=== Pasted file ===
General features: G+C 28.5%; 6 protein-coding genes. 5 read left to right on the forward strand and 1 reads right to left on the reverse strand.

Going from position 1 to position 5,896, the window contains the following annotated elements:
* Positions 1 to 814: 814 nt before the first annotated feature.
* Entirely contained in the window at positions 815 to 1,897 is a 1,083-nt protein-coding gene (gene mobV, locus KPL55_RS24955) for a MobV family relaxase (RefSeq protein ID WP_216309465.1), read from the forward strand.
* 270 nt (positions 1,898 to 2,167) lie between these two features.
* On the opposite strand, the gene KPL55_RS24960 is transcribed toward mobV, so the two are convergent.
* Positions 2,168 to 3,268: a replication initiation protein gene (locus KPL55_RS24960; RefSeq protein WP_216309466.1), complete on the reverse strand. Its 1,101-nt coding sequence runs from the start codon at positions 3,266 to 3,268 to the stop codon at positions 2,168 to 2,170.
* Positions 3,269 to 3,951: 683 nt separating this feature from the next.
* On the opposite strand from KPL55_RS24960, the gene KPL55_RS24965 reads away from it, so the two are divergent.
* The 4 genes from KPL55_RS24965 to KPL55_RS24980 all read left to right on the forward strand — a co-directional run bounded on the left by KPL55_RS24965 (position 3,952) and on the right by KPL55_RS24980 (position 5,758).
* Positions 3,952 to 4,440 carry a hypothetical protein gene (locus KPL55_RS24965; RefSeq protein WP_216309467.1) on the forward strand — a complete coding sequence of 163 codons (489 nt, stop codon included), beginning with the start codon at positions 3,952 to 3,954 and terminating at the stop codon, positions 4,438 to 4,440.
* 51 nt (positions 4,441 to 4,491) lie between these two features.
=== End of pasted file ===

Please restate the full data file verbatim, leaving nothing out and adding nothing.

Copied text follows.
General features: G+C 28.5%; 6 protein-coding genes. 5 read left to right on the forward strand and 1 reads right to left on the reverse strand.

Going from position 1 to position 5,896, the window contains the following annotated elements:
* Positions 1 to 814: 814 nt before the first annotated feature.
* Entirely contained in the window at positions 815 to 1,897 is a 1,083-nt protein-coding gene (gene mobV, locus KPL55_RS24955) for a MobV family relaxase (RefSeq protein ID WP_216309465.1), read from the forward strand.
* 270 nt (positions 1,898 to 2,167) lie between these two features.
* On the opposite strand, the gene KPL55_RS24960 is transcribed toward mobV, so the two are convergent.
* Positions 2,168 to 3,268: a replication initiation protein gene (locus KPL55_RS24960; RefSeq protein WP_216309466.1), complete on the reverse strand. Its 1,101-nt coding sequence runs from the start codon at positions 3,266 to 3,268 to the stop codon at positions 2,168 to 2,170.
* Positions 3,269 to 3,951: 683 nt separating this feature from the next.
* On the opposite strand from KPL55_RS24960, the gene KPL55_RS24965 reads away from it, so the two are divergent.
* The 4 genes from KPL55_RS24965 to KPL55_RS24980 all read left to right on the forward strand — a co-directional run bounded on the left by KPL55_RS24965 (position 3,952) and on the right by KPL55_RS24980 (position 5,758).
* Positions 3,952 to 4,440 carry a hypothetical protein gene (locus KPL55_RS24965; RefSeq protein WP_216309467.1) on the forward strand — a complete coding sequence of 163 codons (489 nt, stop codon included), beginning with the start codon at positions 3,952 to 3,954 and terminating at the stop codon, positions 4,438 to 4,440.
* 51 nt (positions 4,441 to 4,491) lie between these two features.